The Energy Resources Conservation Board said the spill was first reported by Apache Canada Ltd. on June 1.
The pipeline breach is about 20 kilometres northeast of Zama City, a remote community near the Northwest Territories boundary.
"The affected area is undergoing cleanup, environmental monitoring, wildlife protection and remediation efforts and is currently estimated at 42 hectares," the company said in a release Wednesday.
Apache said the nearby Zama River has not been affected by the leak, which has been plugged.
An Apache official declined to answer questions about the Zama spill.
Waste water that is extracted during oil and natural gas operations contains oil, gas, salt and other minerals.
Bob Curren of the resources conservation board said Alberta regulators didn't learn how big the spill was until Tuesday.
"At the outset we were unaware that it was of this extent or volume," Curren said from Calgary. "If we had known that up-front we would have made the announcement at that time.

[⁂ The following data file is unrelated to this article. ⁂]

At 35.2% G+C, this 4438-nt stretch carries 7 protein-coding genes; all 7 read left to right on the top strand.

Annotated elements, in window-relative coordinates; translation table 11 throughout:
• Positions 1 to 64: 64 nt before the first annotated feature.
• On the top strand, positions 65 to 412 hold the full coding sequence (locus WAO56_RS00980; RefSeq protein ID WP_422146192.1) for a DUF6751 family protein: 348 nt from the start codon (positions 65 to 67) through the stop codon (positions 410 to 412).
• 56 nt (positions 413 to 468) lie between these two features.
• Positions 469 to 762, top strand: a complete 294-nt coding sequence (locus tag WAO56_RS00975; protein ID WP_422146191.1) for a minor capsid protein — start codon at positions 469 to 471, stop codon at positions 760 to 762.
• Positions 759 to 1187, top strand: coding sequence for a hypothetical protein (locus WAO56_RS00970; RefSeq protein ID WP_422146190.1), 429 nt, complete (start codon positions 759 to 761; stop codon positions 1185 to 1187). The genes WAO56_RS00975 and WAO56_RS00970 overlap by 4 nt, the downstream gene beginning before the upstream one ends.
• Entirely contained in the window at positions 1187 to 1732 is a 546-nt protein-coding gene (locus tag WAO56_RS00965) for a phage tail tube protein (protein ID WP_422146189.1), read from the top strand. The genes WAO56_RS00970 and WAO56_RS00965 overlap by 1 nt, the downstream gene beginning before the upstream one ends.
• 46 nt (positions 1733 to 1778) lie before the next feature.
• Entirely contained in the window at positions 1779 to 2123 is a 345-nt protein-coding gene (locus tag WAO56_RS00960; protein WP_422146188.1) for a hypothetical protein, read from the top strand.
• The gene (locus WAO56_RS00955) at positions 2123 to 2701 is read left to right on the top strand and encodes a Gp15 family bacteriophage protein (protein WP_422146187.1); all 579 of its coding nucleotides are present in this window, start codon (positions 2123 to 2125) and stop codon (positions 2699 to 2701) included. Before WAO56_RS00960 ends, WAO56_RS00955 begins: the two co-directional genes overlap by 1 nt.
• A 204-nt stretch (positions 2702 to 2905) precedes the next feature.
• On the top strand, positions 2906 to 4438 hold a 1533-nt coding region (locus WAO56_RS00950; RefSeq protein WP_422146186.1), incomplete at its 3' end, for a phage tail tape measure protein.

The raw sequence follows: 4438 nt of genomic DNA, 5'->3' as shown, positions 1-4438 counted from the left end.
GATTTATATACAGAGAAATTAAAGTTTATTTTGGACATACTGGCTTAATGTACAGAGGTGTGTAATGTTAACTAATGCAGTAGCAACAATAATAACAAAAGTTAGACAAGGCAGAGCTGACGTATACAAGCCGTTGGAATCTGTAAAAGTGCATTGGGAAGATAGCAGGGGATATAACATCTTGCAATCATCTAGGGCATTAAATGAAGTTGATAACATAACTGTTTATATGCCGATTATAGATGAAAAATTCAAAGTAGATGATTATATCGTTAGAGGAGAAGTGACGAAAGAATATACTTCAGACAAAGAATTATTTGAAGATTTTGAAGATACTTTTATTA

"Once it was determined that the volumes were at this level we immediately moved to issue a news release."
Greenpeace Canada said the area of the spill is an important wetland and habitat for animals and birds.
The environmental group calls the leak one of the largest of its type in Canadian history.
Keith Stewart, a Greenpeace spokesman, said this kind of waste water is full of toxic compounds.
"This is a massive spill of toxics into one of the most important wetlands in Canada, if not the world," he said from Toronto. "The government shouldn't be trying to hide these kinds of things."
Greenpeace called on the Alberta government to release the findings of a pipeline safety review that was completed last year.
The province commissioned the report following spills from oil pipelines owned by Plains Midstream Canada in central Alberta last June and in April 2011 in north-central Alberta.
The Apache website says the corporation has oil and natural gas operations around the world including the Gulf Coast, the Gulf of Mexico, Egypt, the North Sea, Australia and Argentina with assets in 2011 worth US$52 billion.
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